It is never too late to protect assets from nursing-home costs, especially in the state of New York, where we have multiple protections even on the eve of needing a nursing home.

No one wants to live in a nursing home, but the need may arise, not only when we are older with failing health, but unexpectedly when younger, either due to serious illness or injury.

Nursing homes in our area cost between $12,000 and $18,000 per month. Following are legal protections in New York to shelter assets from astronomical nursing-home costs.

If one spouse needs a nursing home and applies for Medicaid to pay the cost, the applicant spouse may only keep $15,150 in assets. The spouse at home may keep the house up to an equity value of $858,000 and a range of assets worth between $74,820 and $123,600. If the couple’s assets exceed the limits, the law of “spousal refusal” allows the spouse at home to keep the excess assets and “refuse” to pay the nursing home. Although the Department of Community and Family Services (DCFS) may make a claim for repayment, those claims are usually settled and the couple save possibly substantial amounts from going to nursing home costs.

Only three states - New York, Connecticut and Florida - have spousal refusal. It is a rare and valuable protection.

A single applicant for Medicaid in a nursing home may only keep $15,150 in assets. Some people give up at this point and liquidate assets for the “spend down,” using the applicant’s assets to pay the nursing home bills down to the limit, then apply for Medicaid. A better option is the “gift and loan strategy.” Half of the applicant’s money goes to a child as a gift, and the other goes to the child as a loan. When you give money away in the past five years, the government assesses a “penalty period,” when you have to pay your own nursing home costs throughout the penalty period.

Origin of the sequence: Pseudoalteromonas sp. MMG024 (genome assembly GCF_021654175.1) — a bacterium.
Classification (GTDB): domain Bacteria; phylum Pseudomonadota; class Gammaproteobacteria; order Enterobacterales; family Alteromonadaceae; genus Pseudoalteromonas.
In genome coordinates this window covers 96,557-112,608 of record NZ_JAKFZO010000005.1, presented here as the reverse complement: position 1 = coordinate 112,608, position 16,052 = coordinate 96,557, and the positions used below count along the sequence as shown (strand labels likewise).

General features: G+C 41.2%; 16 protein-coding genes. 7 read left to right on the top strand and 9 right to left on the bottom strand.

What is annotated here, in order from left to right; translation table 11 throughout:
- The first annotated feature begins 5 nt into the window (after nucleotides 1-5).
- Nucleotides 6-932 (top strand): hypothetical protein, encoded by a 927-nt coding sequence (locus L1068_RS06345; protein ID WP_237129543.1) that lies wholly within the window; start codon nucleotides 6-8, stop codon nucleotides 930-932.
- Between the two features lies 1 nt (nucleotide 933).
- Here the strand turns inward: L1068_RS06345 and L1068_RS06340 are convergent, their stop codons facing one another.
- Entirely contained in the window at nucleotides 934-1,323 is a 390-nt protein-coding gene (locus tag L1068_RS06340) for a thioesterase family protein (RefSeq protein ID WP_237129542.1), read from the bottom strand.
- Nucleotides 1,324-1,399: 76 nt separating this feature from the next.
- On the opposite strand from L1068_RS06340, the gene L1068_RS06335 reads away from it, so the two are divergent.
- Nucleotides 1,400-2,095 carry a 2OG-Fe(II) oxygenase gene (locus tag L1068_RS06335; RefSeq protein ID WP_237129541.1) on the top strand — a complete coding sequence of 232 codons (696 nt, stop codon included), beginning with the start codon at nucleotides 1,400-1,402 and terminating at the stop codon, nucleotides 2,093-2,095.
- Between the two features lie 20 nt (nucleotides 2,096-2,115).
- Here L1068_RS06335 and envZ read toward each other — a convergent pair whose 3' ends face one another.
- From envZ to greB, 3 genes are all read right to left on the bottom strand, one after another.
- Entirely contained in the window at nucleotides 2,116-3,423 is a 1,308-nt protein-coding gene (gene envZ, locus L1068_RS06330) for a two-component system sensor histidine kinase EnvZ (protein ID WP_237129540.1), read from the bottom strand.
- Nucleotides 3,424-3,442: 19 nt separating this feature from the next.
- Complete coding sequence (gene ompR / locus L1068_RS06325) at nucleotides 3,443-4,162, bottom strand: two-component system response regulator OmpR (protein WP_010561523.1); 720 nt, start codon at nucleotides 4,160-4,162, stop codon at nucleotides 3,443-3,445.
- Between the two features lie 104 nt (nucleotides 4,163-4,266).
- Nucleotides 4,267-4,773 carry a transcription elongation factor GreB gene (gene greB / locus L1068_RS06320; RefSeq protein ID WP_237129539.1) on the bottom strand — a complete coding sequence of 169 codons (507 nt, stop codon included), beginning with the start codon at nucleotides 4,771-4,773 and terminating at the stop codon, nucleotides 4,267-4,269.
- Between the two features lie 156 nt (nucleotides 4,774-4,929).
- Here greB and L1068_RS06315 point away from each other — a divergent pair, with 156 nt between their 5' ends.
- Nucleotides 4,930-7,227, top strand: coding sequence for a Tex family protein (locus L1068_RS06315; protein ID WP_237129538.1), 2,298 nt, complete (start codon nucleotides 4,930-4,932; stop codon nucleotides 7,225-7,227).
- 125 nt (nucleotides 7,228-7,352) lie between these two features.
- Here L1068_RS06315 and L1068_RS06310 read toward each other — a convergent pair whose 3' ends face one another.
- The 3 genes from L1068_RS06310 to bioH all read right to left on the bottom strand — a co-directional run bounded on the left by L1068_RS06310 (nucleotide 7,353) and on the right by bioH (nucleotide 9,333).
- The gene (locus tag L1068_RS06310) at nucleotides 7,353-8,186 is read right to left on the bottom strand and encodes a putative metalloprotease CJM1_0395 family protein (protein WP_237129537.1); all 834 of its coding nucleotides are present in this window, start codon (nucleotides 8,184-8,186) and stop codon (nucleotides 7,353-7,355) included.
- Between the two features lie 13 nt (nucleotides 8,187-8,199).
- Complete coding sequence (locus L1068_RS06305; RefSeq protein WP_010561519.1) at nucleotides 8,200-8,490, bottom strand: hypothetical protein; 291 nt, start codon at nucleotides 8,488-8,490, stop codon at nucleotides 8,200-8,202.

With this strategy, the loan payments, along with the applicant’s income, pay the nursing-home bill every month. At the end of the penalty period, the loan is depleted, the penalty period has expired, and the child keeps the gift. We save half of the assets from nursing home costs. You need an “elder law power of attorney,” with unlimited gifting powers, to use this amazing tool. Not all states allow the gift and loan strategy.

If two spouses need a nursing home at the same time, they are each considered single applicants. We may use the gift and loan strategy for each spouse, if needed.

Also in New York, the principal of qualified funds, such as an IRA, 401(k), 403(b) and deferred compensation, are protected as long as you are taking income distributions when applying for Medicaid. Not all states allow this protection either.

Despite our New York protections from nursing-home costs, Plan A is to buy long-term care insurance. If you cannot afford or qualify for long-term care insurance, Plan B is the Medicaid Asset Protection Trust (MAPT) that protects assets from nursing-home costs after the assets are in the trust for five years.

The key takeaway is this: When faced with a nursing-home situation, a consultation with an elder law attorney may reveal asset protection strategies that are unknown to other advisers.

Bonnie Kraham is an attorney practicing elder law estate planning with Ettinger Law Firm, 75 Crystal Run Road, Middletown. She can be reached at 845-692-8700, ext. 119 or bkraham@trustlaw.com. This column is intended to provide general information, not legal advice.